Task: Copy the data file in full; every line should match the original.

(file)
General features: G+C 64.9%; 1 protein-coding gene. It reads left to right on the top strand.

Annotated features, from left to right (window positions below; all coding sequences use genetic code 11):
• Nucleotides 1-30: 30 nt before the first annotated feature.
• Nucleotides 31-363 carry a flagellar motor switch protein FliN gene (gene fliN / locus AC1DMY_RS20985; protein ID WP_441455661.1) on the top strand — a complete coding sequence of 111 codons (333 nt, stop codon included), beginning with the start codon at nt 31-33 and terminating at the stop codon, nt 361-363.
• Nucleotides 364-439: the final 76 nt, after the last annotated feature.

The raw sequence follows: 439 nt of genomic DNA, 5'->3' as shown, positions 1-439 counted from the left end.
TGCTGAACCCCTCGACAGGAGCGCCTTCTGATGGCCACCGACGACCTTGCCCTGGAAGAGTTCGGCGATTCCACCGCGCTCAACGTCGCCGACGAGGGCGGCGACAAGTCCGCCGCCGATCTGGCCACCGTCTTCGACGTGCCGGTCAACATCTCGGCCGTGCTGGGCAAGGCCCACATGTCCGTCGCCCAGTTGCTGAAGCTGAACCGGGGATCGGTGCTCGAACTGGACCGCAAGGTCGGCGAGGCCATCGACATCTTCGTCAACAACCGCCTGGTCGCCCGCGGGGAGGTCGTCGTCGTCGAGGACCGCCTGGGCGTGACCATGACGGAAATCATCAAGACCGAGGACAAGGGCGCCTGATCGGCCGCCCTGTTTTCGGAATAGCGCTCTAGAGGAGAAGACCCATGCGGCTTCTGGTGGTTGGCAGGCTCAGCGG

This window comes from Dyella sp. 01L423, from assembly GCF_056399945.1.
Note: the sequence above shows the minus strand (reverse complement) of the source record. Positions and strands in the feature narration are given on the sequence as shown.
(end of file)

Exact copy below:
General features: G+C 64.9%; 1 protein-coding gene. It reads left to right on the top strand.

Annotated features, from left to right (window positions below; all coding sequences use genetic code 11):
• Nucleotides 1-30: 30 nt before the first annotated feature.
• Nucleotides 31-363 carry a flagellar motor switch protein FliN gene (gene fliN / locus AC1DMY_RS20985; protein ID WP_441455661.1) on the top strand — a complete coding sequence of 111 codons (333 nt, stop codon included), beginning with the start codon at nt 31-33 and terminating at the stop codon, nt 361-363.
• Nucleotides 364-439: the final 76 nt, after the last annotated feature.

The raw sequence follows: 439 nt of genomic DNA, 5'->3' as shown, positions 1-439 counted from the left end.
TGCTGAACCCCTCGACAGGAGCGCCTTCTGATGGCCACCGACGACCTTGCCCTGGAAGAGTTCGGCGATTCCACCGCGCTCAACGTCGCCGACGAGGGCGGCGACAAGTCCGCCGCCGATCTGGCCACCGTCTTCGACGTGCCGGTCAACATCTCGGCCGTGCTGGGCAAGGCCCACATGTCCGTCGCCCAGTTGCTGAAGCTGAACCGGGGATCGGTGCTCGAACTGGACCGCAAGGTCGGCGAGGCCATCGACATCTTCGTCAACAACCGCCTGGTCGCCCGCGGGGAGGTCGTCGTCGTCGAGGACCGCCTGGGCGTGACCATGACGGAAATCATCAAGACCGAGGACAAGGGCGCCTGATCGGCCGCCCTGTTTTCGGAATAGCGCTCTAGAGGAGAAGACCCATGCGGCTTCTGGTGGTTGGCAGGCTCAGCGG

This window comes from Dyella sp. 01L423, from assembly GCF_056399945.1.
Note: the sequence above shows the minus strand (reverse complement) of the source record. Positions and strands in the feature narration are given on the sequence as shown.